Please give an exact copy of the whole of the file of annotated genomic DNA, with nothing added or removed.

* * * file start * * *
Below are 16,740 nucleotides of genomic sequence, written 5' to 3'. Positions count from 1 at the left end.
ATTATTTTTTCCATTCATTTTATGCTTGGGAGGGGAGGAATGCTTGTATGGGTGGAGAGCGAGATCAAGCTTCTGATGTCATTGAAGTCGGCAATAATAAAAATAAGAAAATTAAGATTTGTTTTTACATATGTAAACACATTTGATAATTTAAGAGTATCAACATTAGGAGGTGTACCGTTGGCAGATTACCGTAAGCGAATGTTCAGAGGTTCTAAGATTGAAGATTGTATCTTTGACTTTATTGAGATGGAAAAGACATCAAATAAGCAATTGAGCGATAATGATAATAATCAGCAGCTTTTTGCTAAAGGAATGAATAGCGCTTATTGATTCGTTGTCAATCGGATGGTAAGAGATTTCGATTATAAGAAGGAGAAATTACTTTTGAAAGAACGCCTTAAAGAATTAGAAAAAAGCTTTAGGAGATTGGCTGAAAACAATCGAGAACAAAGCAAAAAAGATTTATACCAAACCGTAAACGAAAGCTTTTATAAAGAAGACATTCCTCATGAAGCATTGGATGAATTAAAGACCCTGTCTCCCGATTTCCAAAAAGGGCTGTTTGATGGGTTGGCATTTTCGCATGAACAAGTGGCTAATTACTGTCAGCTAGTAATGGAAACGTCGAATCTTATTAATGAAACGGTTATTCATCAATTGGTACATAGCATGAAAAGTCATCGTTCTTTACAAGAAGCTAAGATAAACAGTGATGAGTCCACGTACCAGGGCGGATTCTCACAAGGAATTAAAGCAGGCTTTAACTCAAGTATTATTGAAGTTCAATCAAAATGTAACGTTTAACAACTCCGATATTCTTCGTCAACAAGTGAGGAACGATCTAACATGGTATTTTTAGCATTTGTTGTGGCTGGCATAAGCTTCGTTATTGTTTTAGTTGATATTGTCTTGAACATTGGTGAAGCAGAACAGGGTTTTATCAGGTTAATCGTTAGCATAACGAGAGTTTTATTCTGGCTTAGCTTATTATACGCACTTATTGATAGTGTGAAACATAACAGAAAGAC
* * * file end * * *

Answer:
Below are 16,740 nucleotides of genomic sequence, written 5' to 3'. Positions count from 1 at the left end.
ATTATTTTTTCCATTCATTTTATGCTTGGGAGGGGAGGAATGCTTGTATGGGTGGAGAGCGAGATCAAGCTTCTGATGTCATTGAAGTCGGCAATAATAAAAATAAGAAAATTAAGATTTGTTTTTACATATGTAAACACATTTGATAATTTAAGAGTATCAACATTAGGAGGTGTACCGTTGGCAGATTACCGTAAGCGAATGTTCAGAGGTTCTAAGATTGAAGATTGTATCTTTGACTTTATTGAGATGGAAAAGACATCAAATAAGCAATTGAGCGATAATGATAATAATCAGCAGCTTTTTGCTAAAGGAATGAATAGCGCTTATTGATTCGTTGTCAATCGGATGGTAAGAGATTTCGATTATAAGAAGGAGAAATTACTTTTGAAAGAACGCCTTAAAGAATTAGAAAAAAGCTTTAGGAGATTGGCTGAAAACAATCGAGAACAAAGCAAAAAAGATTTATACCAAACCGTAAACGAAAGCTTTTATAAAGAAGACATTCCTCATGAAGCATTGGATGAATTAAAGACCCTGTCTCCCGATTTCCAAAAAGGGCTGTTTGATGGGTTGGCATTTTCGCATGAACAAGTGGCTAATTACTGTCAGCTAGTAATGGAAACGTCGAATCTTATTAATGAAACGGTTATTCATCAATTGGTACATAGCATGAAAAGTCATCGTTCTTTACAAGAAGCTAAGATAAACAGTGATGAGTCCACGTACCAGGGCGGATTCTCACAAGGAATTAAAGCAGGCTTTAACTCAAGTATTATTGAAGTTCAATCAAAATGTAACGTTTAACAACTCCGATATTCTTCGTCAACAAGTGAGGAACGATCTAACATGGTATTTTTAGCATTTGTTGTGGCTGGCATAAGCTTCGTTATTGTTTTAGTTGATATTGTCTTGAACATTGGTGAAGCAGAACAGGGTTTTATCAGGTTAATCGTTAGCATAACGAGAGTTTTATTCTGGCTTAGCTTATTATACGCACTTATTGATAGTGTGAAACATAACAGAAAGAC